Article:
Having walked to a bus stop from the bus station, before I knew it I had a couple of locals basically walking me all the way off the bus and to the exact metro platform I needed to be on, with the help of yet another stranger along the way. So after just an hour in Medellin, I could almost agree right away that Medellin has Colombia’s friendliest people.
The streets of downtown were filled with people selling everything and anything
After just an hour, I now felt completely comfortable asking anyone, anywhere on the street for directions or help. The only thing stopping me was confidence in my Spanish!
Because again, I struggle to keep pace with how fast they talk here, leading to some pretty embarrassing situations given my level of Spanish. I swear I have had more of these embarrassing situations here than in anywhere else in South America. Or maybe I have had the same number but I excused myself more earlier on in the trip because my Spanish wasn’t as good back then. Who knows.
The area of Laureles, where I was staying, is a nice neighbourhood – vibrant, safe and relatively upmarket although I wouldn’t go as far as calling it flash.
The downtown area is really busy. With many a concrete building, parts of it look like it has been trapped in the 70s. Not far from the main tourist spot, I found myself accidentally walking through a rough, red light district – I realised this when I spotted a woman walking around in literally bra and knickers, and then spotting another one wearing the same.
Elsewhere in the city centre, there are
Plazoleta de Esculturas
Square in the middle of Medellin that is home to several Botero sculptures.
so many people selling anything and everything. A bit like La Paz
– but a lot more developed and much less rough.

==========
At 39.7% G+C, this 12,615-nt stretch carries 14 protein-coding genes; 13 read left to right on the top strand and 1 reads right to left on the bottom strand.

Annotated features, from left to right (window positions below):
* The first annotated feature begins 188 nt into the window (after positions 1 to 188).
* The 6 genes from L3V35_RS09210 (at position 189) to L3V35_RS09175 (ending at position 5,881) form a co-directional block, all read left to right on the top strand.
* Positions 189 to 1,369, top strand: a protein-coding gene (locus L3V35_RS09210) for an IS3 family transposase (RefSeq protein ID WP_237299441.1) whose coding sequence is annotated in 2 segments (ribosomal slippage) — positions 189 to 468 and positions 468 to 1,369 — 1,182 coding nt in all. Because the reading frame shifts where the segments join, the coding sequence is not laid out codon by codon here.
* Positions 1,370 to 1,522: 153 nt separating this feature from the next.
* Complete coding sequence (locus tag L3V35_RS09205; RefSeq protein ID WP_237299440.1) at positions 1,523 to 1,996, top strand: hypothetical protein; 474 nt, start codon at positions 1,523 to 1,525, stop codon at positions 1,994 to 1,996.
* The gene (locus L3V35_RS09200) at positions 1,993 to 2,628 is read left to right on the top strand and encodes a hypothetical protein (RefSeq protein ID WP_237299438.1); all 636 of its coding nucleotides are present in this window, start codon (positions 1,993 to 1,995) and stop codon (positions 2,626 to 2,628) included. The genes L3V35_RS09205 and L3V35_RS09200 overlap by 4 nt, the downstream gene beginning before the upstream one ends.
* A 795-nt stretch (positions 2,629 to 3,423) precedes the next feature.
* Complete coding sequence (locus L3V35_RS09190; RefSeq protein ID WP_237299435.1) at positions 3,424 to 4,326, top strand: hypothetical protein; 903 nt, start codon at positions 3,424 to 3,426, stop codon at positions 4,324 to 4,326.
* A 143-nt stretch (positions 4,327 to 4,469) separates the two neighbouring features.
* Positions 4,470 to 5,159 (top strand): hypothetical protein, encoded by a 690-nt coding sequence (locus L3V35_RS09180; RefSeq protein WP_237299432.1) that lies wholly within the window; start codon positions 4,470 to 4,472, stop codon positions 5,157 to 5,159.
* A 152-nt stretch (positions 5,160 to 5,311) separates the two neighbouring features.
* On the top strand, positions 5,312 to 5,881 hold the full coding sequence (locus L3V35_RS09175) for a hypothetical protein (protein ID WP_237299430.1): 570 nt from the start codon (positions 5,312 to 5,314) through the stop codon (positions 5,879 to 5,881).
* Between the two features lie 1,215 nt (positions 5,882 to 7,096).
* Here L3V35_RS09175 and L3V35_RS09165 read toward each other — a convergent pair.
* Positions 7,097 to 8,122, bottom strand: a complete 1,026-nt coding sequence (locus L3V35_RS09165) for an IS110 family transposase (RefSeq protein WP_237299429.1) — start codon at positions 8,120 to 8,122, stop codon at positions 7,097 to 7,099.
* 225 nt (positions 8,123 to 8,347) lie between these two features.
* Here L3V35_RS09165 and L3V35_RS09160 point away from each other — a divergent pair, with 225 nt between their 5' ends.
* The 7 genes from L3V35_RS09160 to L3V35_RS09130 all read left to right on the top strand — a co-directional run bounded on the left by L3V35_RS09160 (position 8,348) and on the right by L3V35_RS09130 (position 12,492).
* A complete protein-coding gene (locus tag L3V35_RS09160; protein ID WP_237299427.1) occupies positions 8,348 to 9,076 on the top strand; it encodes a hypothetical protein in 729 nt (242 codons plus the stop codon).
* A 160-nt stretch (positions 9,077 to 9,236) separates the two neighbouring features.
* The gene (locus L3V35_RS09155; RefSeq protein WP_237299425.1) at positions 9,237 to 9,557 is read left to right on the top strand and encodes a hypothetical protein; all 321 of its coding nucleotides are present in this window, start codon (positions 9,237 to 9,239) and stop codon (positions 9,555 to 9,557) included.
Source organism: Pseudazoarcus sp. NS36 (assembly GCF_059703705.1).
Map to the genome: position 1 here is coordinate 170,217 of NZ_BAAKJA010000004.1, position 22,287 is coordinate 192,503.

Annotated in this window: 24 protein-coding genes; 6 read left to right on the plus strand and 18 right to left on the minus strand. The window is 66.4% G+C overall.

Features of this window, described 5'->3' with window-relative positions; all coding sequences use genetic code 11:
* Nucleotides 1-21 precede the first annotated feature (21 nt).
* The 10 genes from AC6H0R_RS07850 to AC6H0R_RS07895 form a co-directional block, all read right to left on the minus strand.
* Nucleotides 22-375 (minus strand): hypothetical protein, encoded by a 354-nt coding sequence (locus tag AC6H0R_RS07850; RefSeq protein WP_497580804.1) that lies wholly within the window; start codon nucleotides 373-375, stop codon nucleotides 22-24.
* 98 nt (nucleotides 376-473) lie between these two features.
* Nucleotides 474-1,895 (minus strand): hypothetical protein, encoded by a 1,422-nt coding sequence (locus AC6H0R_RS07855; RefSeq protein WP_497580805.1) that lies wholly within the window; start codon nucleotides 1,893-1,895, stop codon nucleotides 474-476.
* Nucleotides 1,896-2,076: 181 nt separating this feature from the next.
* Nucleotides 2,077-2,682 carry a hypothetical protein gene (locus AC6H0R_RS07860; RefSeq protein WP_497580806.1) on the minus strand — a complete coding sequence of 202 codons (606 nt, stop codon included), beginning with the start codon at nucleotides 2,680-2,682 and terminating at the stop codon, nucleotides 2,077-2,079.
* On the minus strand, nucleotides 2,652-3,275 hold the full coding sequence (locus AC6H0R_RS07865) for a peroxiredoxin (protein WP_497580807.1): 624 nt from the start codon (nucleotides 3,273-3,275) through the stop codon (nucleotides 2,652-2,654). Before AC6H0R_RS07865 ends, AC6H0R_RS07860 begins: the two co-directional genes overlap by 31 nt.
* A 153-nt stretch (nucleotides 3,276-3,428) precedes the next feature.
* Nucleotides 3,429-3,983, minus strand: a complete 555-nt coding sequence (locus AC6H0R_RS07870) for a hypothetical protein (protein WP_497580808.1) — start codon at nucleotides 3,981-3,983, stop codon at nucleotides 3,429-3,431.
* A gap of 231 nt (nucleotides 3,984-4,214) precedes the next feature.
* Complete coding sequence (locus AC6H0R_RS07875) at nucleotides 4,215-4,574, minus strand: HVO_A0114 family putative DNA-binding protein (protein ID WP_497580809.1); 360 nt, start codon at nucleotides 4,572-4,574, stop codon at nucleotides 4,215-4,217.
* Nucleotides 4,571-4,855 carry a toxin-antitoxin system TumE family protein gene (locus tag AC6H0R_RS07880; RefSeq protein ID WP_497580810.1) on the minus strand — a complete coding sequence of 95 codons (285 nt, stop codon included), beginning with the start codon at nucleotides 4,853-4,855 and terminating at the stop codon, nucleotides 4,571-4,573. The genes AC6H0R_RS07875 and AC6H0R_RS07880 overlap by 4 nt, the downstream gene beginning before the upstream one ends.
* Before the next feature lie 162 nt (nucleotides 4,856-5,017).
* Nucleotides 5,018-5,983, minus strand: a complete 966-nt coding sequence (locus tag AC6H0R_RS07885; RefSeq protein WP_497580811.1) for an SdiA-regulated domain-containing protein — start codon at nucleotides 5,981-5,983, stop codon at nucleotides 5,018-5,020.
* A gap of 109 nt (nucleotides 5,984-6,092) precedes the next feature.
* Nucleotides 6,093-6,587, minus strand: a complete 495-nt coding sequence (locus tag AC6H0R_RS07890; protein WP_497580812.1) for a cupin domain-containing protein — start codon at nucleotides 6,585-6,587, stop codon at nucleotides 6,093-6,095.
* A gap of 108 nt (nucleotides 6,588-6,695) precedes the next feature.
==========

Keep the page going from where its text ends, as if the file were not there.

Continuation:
There isn’t too much to see in Medellin in all honesty.
The ‘Botero Square’, the Plazoleta de Esculturas, has a number of Botero sculptures dotted around it and is a popular hangout spot for the locals. On the square is the Museo de Antioquia which was expensive to enter, but the artefacts and art works inside this awesome Art Deco building was worth it. I ended up spending two hours in there!
I then had a moment sitting in a local restaurant for lunch, watching the busy street in front of me while eating my local dish of arroz paisa
, witnessing the chaos of daily life in downtown Medellin unfolding in front of me. It was another moment
– where I was appreciating where I was and was living in the present, in the here and now.
“I am in Medellin, Colombia”, I thought to myself.
I then made my way to Cerro Nutibara, a hill overlooking the city. The panoramic view was excellent and there is even a replica of a typical Antioquian village (the
province Medellin is in is Antioquia) up there.
As well as having the friendliest people in Colombia, the nightlife in Medellin is also supposed to shit-hot. I was keen to test it out but hadn’t made any friends at the hostel to test it with so it looked like I might be having a quiet Saturday night.
That was until I meant Colombian guy David and Dutch girl Christina.
“Do you want to come with us?”
We went out to the gringo part of town, the flashy district of El Poblado.
I have never seen so many bars, clubs and people rammed into one neighbourhood as I did that night. It was surreal. It was a scene more reminiscent of a music festival, except that it was in a city and was something that happened every weekend.